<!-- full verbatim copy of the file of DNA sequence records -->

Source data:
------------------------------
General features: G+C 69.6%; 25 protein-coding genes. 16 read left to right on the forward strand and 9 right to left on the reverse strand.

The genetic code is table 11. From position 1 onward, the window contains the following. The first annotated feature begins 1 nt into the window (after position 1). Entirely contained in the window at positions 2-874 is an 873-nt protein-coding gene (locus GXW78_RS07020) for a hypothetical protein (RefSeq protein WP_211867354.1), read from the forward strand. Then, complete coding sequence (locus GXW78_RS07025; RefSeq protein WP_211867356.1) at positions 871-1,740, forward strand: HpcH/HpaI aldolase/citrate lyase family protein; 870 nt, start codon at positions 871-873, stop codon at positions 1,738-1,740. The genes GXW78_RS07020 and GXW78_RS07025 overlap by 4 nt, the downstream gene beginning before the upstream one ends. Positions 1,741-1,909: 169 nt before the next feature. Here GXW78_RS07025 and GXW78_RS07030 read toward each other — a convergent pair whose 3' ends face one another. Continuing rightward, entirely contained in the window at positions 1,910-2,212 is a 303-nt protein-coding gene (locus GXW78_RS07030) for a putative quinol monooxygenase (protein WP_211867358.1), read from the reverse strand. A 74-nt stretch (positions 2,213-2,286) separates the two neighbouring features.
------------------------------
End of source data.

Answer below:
General features: G+C 69.6%; 25 protein-coding genes. 16 read left to right on the forward strand and 9 right to left on the reverse strand.

The genetic code is table 11. From position 1 onward, the window contains the following. The first annotated feature begins 1 nt into the window (after position 1). Entirely contained in the window at positions 2-874 is an 873-nt protein-coding gene (locus GXW78_RS07020) for a hypothetical protein (RefSeq protein WP_211867354.1), read from the forward strand. Then, complete coding sequence (locus GXW78_RS07025; RefSeq protein WP_211867356.1) at positions 871-1,740, forward strand: HpcH/HpaI aldolase/citrate lyase family protein; 870 nt, start codon at positions 871-873, stop codon at positions 1,738-1,740. The genes GXW78_RS07020 and GXW78_RS07025 overlap by 4 nt, the downstream gene beginning before the upstream one ends. Positions 1,741-1,909: 169 nt before the next feature. Here GXW78_RS07025 and GXW78_RS07030 read toward each other — a convergent pair whose 3' ends face one another. Continuing rightward, entirely contained in the window at positions 1,910-2,212 is a 303-nt protein-coding gene (locus GXW78_RS07030) for a putative quinol monooxygenase (protein WP_211867358.1), read from the reverse strand. A 74-nt stretch (positions 2,213-2,286) separates the two neighbouring features.